Workplace stress associated with ongoing processes of organizational change is a major occupational and public health concern. It is also a costly economic issue—both public and private. In this paper a framework will be used that draws on Michel Foucault’s genealogies of the Self to suggest that the management of stress by professionals—in a workplace environment increasingly characterized by the practices of risk management—emerges as a key element of the choices and responsibilities that frame what it means to be professional. To be (a) professional means to be a person capable of making choices and accepting responsibilities that are framed by a duty of care to manage one’s health and well-being to maximize organizational performance and effectiveness. The article will examine the ways in which transformations in the organization and practice of teachers’ work have witnessed large numbers of teachers being seen, and seeing themselves, as stressed. These understandings of teacher stress have provoked a number of strategies designed to encourage individuals to take care of themselves—and to take care of themselves in ways that will make schools more effective. The authors are concerned with understanding the processes that are at work which make it possible to imagine that it is a professional duty of care to manage one’s life in such a way as to be both balanced and effective in contexts of uncertainty and risk.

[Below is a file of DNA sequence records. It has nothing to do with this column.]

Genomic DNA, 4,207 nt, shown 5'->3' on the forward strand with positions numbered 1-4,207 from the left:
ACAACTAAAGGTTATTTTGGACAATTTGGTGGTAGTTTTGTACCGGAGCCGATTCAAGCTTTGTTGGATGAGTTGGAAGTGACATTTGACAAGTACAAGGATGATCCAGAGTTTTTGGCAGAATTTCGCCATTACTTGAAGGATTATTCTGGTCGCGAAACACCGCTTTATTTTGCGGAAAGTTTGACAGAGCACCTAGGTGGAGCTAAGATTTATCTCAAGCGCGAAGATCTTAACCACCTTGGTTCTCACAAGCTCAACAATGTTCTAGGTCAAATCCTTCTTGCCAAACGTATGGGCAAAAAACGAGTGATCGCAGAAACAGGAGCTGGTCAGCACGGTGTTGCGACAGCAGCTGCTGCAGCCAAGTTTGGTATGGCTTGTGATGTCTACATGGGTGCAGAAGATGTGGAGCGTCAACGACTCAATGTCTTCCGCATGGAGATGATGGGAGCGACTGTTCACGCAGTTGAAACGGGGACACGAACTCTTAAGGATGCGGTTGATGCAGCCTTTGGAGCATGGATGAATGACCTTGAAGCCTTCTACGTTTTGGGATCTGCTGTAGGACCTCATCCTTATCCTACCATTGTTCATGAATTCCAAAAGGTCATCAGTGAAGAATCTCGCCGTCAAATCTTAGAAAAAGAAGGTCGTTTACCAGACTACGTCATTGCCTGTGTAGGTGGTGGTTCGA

Field of Research
160805 Social Change
Socio Economic Objective
970116 Expanding Knowledge through Studies of Human Society